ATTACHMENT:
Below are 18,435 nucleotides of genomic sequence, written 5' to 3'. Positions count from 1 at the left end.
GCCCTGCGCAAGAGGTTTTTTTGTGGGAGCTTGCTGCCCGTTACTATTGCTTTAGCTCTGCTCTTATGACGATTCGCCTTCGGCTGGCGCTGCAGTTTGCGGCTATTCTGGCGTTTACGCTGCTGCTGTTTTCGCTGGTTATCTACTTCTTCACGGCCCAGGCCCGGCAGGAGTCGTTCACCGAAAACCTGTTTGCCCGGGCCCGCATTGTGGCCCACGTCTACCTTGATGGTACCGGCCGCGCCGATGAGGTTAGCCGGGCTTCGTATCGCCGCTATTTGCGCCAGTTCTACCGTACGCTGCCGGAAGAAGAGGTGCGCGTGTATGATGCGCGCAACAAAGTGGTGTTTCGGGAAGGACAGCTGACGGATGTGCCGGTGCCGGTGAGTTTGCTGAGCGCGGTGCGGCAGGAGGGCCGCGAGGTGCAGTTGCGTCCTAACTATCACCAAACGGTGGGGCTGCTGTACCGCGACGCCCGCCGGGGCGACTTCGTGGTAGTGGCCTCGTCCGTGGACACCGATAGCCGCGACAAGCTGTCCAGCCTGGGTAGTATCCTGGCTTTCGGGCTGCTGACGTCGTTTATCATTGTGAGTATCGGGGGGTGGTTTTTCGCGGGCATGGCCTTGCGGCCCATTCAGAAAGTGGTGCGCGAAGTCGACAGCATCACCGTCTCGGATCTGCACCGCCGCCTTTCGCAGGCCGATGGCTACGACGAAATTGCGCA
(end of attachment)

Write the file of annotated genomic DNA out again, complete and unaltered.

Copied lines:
Below are 18,435 nucleotides of genomic sequence, written 5' to 3'. Positions count from 1 at the left end.
GCCCTGCGCAAGAGGTTTTTTTGTGGGAGCTTGCTGCCCGTTACTATTGCTTTAGCTCTGCTCTTATGACGATTCGCCTTCGGCTGGCGCTGCAGTTTGCGGCTATTCTGGCGTTTACGCTGCTGCTGTTTTCGCTGGTTATCTACTTCTTCACGGCCCAGGCCCGGCAGGAGTCGTTCACCGAAAACCTGTTTGCCCGGGCCCGCATTGTGGCCCACGTCTACCTTGATGGTACCGGCCGCGCCGATGAGGTTAGCCGGGCTTCGTATCGCCGCTATTTGCGCCAGTTCTACCGTACGCTGCCGGAAGAAGAGGTGCGCGTGTATGATGCGCGCAACAAAGTGGTGTTTCGGGAAGGACAGCTGACGGATGTGCCGGTGCCGGTGAGTTTGCTGAGCGCGGTGCGGCAGGAGGGCCGCGAGGTGCAGTTGCGTCCTAACTATCACCAAACGGTGGGGCTGCTGTACCGCGACGCCCGCCGGGGCGACTTCGTGGTAGTGGCCTCGTCCGTGGACACCGATAGCCGCGACAAGCTGTCCAGCCTGGGTAGTATCCTGGCTTTCGGGCTGCTGACGTCGTTTATCATTGTGAGTATCGGGGGGTGGTTTTTCGCGGGCATGGCCTTGCGGCCCATTCAGAAAGTGGTGCGCGAAGTCGACAGCATCACCGTCTCGGATCTGCACCGCCGCCTTTCGCAGGCCGATGGCTACGACGAAATTGCGCA